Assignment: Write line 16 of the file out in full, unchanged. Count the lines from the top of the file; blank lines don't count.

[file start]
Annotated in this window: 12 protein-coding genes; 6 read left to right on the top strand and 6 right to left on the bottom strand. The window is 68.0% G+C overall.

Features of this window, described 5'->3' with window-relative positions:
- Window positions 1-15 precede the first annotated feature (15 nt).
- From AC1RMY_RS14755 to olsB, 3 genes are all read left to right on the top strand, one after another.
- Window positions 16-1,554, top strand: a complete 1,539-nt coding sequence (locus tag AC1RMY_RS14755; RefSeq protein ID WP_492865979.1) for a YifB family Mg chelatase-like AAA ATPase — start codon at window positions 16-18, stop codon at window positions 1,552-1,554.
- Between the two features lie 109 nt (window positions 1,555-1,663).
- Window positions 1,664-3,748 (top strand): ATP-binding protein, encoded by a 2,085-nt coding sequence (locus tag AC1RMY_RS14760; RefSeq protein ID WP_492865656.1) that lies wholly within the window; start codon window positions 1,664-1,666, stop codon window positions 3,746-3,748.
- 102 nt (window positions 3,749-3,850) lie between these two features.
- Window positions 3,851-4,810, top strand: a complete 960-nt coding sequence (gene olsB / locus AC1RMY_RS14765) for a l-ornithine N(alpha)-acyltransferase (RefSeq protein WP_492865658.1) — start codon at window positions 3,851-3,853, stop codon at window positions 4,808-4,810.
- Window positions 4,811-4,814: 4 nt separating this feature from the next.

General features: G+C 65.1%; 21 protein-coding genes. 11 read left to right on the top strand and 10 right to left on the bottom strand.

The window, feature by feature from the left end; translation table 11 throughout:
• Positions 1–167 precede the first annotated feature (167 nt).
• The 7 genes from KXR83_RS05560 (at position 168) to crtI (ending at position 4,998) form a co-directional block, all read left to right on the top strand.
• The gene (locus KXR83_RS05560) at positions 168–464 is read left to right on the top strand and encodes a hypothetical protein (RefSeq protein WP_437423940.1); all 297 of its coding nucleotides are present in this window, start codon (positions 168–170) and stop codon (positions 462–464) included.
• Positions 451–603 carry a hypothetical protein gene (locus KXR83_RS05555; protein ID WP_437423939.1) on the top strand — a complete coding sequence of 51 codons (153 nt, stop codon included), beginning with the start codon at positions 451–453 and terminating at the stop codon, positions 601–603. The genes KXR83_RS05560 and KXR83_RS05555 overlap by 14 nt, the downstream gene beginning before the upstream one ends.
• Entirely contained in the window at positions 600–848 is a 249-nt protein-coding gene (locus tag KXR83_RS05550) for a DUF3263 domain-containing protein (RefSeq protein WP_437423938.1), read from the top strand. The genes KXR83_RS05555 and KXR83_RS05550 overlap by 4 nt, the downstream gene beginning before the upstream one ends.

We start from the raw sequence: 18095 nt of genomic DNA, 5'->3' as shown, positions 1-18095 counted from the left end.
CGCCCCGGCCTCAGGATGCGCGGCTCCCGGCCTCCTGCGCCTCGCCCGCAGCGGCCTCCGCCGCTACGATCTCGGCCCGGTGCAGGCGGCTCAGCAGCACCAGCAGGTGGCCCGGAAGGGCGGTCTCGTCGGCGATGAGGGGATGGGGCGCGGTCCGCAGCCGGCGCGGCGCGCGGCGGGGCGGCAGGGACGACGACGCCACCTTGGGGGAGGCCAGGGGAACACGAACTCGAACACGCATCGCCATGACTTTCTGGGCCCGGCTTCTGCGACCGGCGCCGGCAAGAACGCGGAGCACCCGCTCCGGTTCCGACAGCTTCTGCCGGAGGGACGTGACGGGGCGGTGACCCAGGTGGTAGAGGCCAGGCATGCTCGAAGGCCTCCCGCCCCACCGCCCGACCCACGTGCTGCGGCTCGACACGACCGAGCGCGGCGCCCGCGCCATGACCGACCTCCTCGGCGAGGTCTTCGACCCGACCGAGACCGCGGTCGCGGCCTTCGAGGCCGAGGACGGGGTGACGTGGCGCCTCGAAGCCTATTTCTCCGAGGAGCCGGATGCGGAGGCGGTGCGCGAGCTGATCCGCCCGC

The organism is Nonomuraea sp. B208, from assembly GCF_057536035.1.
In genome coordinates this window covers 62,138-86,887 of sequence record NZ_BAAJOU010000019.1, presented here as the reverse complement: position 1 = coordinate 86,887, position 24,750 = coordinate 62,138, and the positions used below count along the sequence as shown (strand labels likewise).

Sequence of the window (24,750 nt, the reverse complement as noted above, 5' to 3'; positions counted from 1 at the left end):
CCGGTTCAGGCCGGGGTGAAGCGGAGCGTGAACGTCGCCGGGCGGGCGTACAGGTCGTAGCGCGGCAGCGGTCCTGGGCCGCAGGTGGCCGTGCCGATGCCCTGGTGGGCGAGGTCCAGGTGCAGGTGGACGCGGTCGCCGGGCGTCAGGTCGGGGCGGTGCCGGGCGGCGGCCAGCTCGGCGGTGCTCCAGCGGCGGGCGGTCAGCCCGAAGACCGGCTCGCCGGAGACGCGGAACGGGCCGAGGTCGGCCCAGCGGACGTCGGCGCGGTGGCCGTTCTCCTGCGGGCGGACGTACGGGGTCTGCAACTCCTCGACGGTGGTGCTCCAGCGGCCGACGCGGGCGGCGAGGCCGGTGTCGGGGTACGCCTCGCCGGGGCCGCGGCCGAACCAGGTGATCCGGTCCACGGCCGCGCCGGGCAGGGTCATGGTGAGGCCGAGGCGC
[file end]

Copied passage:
• Positions 451–603 carry a hypothetical protein gene (locus KXR83_RS05555; protein ID WP_437423939.1) on the top strand — a complete coding sequence of 51 codons (153 nt, stop codon included), beginning with the start codon at positions 451–453 and terminating at the stop codon, positions 601–603. The genes KXR83_RS05560 and KXR83_RS05555 overlap by 14 nt, the downstream gene beginning before the upstream one ends.